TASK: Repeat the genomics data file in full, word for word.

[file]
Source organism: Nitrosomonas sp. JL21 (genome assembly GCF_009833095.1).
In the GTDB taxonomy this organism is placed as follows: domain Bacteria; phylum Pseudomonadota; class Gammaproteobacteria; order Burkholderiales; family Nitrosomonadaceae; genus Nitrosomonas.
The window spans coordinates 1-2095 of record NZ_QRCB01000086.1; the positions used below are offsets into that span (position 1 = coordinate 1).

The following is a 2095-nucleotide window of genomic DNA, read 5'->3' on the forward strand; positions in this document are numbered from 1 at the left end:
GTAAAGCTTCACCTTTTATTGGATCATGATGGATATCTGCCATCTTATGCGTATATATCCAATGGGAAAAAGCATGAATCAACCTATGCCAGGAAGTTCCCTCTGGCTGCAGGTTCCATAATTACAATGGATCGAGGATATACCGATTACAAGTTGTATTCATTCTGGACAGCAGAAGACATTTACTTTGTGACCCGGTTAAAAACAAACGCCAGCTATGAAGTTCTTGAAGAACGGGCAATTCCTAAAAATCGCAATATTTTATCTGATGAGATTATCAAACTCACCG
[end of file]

Source organism: Nitrosomonas sp. JL21 (genome assembly GCF_009833095.1).
In the GTDB taxonomy this organism is placed as follows: domain Bacteria; phylum Pseudomonadota; class Gammaproteobacteria; order Burkholderiales; family Nitrosomonadaceae; genus Nitrosomonas.
The window spans coordinates 1-2095 of record NZ_QRCB01000086.1; the positions used below are offsets into that span (position 1 = coordinate 1).

The following is a 2095-nucleotide window of genomic DNA, read 5'->3' on the forward strand; positions in this document are numbered from 1 at the left end:
GTAAAGCTTCACCTTTTATTGGATCATGATGGATATCTGCCATCTTATGCGTATATATCCAATGGGAAAAAGCATGAATCAACCTATGCCAGGAAGTTCCCTCTGGCTGCAGGTTCCATAATTACAATGGATCGAGGATATACCGATTACAAGTTGTATTCATTCTGGACAGCAGAAGACATTTACTTTGTGACCCGGTTAAAAACAAACGCCAGCTATGAAGTTCTTGAAGAACGGGCAATTCCTAAAAATCGCAATATTTTATCTGATGAGATTATCAAACTCACCG